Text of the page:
Dead on 'Arrival'...
If you are a regular reader of this
column, you will likely remember that I saw the alien contact movie ‘Arrival’
at the Telluride Film Festival.
Starring Amy Adams, the film is now out in general release and fighting
with ‘Dr. Strange’ for your movie dollar, so I thought it appropriate to
revisit the film and see if I felt any differently about it a couple of months
later. With all due respect to my
fellow film reviewers the world over who are raving about ‘Arrival’, I have to
say: “Nope”. I still think that it
is a derivative, confusing and generally poorly acted film. With pretensions of greatness, and an
excellent premise, there is so much left on the table in story, plot
development and acting. That’s my
story, and I’m sticking to it.
To quickly outline the plot, giant
alien ‘pods’ (why are they always pods?) start appearing around the world. The giant eggs are ominous, primarily
due to the fact that they don’t DO anything. But once each day, the pods open their doors. Is that an invitation or a trap? And how do we figure it out without a
means of communication?
Enter world-renowned linguist Dr.
Louise Banks, played by Amy Adams.
Dragging a ton of baggage behind her, Banks becomes the leader of a
group who enter the pods in an attempt to establish a basis of
communication. Using her skills as
a linguist and her ‘last chance in life’ courage, Banks steps up to the window
that separates the aliens from their human visitors and begins to discover a
form of language and a basis of communication. But, of course, this is a government/military operation and
their core principles – ‘if I don’t understand it, it must be an enemy’ –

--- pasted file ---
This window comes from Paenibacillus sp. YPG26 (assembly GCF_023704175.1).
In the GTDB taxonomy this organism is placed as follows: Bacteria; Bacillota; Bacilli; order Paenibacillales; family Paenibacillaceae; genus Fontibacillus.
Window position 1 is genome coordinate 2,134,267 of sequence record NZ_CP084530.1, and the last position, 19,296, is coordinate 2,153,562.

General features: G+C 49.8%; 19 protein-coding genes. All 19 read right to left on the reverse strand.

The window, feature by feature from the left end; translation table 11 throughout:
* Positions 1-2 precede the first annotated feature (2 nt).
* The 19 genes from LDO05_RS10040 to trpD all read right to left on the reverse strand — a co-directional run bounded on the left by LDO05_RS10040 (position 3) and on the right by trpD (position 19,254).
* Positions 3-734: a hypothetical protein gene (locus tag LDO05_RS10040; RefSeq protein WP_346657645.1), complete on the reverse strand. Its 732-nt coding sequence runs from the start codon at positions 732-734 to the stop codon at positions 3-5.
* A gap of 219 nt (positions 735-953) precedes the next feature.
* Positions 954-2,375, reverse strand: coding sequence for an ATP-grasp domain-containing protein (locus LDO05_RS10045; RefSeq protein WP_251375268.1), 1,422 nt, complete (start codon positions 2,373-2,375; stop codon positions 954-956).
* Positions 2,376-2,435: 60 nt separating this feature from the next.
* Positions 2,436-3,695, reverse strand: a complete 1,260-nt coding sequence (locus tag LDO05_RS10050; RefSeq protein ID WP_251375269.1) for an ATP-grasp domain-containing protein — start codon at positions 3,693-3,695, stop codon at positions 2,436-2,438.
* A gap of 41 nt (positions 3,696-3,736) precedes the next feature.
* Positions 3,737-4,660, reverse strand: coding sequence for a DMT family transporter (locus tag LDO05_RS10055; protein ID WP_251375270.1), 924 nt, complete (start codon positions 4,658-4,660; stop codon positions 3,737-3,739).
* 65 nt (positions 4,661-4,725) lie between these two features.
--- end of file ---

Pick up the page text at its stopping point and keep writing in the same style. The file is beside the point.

dominate the interactions. As
Banks rushes to decode the intentions of the aliens, her counterparts move
equally quickly to prepare for an attack on the ‘invaders’. World politics intrudes – stereotypes
of the bad Russians and Chinese ignoring the input of the good Americans; and
the countdown to zero hour amps up the suspense. But all’s well that ends well… enough spoiler alert.
With nods to 'Close Encounters of the
Third Kind', 'Contact' and similar alien encounter films, this one just didn't
grab me as those did. The plot is just too formulaic, particularly with
the hokey countdown to disaster that Banks’ linguistic discoveries stop just in
the nick of time. Science triumphs
over militarism and suspicion: but it always does in these films.
I'll admit that there are some good
moments in 'Arrival’. Adams
performance, while convoluted and lacking in clarity of back-story, is very
good in the moment. And the
overall theme of communication and how misunderstandings among 'people' trying
to communicate can lead to potentially disastrous results is compelling.
But the film, the performances and the outcome are just a bit too
predictable for my taste. Jeremy
Renner and Forest Whitaker certainly don't help, with lackluster performances
as a scientist and military commander participating in the process. Here are
two excellent actors who are not given anything compelling to do – and so they
If you loved the films noted above; if you are a big science fiction fan; or if you just believe that 'they are out there', you may enjoy 'Arrival'. See it and make up your own mind. If you do like it, you will be in good company.